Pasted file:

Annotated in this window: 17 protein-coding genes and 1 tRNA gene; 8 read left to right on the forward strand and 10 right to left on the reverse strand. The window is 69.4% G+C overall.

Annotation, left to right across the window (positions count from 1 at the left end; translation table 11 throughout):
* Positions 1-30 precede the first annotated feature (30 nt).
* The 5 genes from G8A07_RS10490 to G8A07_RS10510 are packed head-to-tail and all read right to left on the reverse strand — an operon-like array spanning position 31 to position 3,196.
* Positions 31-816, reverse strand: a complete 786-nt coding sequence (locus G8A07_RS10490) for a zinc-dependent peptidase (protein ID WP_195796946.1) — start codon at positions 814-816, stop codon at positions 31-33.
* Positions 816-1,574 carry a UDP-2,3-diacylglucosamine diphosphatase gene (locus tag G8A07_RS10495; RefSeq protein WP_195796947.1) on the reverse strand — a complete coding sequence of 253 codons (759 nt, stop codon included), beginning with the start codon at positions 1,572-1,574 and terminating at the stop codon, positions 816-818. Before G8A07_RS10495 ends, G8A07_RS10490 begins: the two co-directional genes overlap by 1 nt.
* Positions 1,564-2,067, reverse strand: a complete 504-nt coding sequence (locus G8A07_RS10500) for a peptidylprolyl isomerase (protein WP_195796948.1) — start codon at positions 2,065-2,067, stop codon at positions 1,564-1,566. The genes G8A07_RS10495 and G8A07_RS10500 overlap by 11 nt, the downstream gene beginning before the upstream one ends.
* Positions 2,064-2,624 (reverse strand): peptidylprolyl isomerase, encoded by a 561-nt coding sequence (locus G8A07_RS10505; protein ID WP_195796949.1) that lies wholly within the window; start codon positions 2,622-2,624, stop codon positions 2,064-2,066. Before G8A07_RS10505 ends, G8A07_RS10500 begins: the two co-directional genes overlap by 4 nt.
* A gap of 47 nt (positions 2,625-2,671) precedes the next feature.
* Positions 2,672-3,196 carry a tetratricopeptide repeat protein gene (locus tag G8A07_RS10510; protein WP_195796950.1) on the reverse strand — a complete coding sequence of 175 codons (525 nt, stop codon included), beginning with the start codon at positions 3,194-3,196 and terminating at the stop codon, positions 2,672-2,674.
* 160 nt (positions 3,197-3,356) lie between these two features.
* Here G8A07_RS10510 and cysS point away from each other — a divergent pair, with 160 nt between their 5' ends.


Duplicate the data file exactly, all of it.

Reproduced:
Annotated in this window: 17 protein-coding genes and 1 tRNA gene; 8 read left to right on the forward strand and 10 right to left on the reverse strand. The window is 69.4% G+C overall.

Annotation, left to right across the window (positions count from 1 at the left end; translation table 11 throughout):
* Positions 1-30 precede the first annotated feature (30 nt).
* The 5 genes from G8A07_RS10490 to G8A07_RS10510 are packed head-to-tail and all read right to left on the reverse strand — an operon-like array spanning position 31 to position 3,196.
* Positions 31-816, reverse strand: a complete 786-nt coding sequence (locus G8A07_RS10490) for a zinc-dependent peptidase (protein ID WP_195796946.1) — start codon at positions 814-816, stop codon at positions 31-33.
* Positions 816-1,574 carry a UDP-2,3-diacylglucosamine diphosphatase gene (locus tag G8A07_RS10495; RefSeq protein WP_195796947.1) on the reverse strand — a complete coding sequence of 253 codons (759 nt, stop codon included), beginning with the start codon at positions 1,572-1,574 and terminating at the stop codon, positions 816-818. Before G8A07_RS10495 ends, G8A07_RS10490 begins: the two co-directional genes overlap by 1 nt.
* Positions 1,564-2,067, reverse strand: a complete 504-nt coding sequence (locus G8A07_RS10500) for a peptidylprolyl isomerase (protein WP_195796948.1) — start codon at positions 2,065-2,067, stop codon at positions 1,564-1,566. The genes G8A07_RS10495 and G8A07_RS10500 overlap by 11 nt, the downstream gene beginning before the upstream one ends.
* Positions 2,064-2,624 (reverse strand): peptidylprolyl isomerase, encoded by a 561-nt coding sequence (locus G8A07_RS10505; protein ID WP_195796949.1) that lies wholly within the window; start codon positions 2,622-2,624, stop codon positions 2,064-2,066. Before G8A07_RS10505 ends, G8A07_RS10500 begins: the two co-directional genes overlap by 4 nt.
* A gap of 47 nt (positions 2,625-2,671) precedes the next feature.
* Positions 2,672-3,196 carry a tetratricopeptide repeat protein gene (locus tag G8A07_RS10510; protein WP_195796950.1) on the reverse strand — a complete coding sequence of 175 codons (525 nt, stop codon included), beginning with the start codon at positions 3,194-3,196 and terminating at the stop codon, positions 2,672-2,674.
* 160 nt (positions 3,197-3,356) lie between these two features.
* Here G8A07_RS10510 and cysS point away from each other — a divergent pair, with 160 nt between their 5' ends.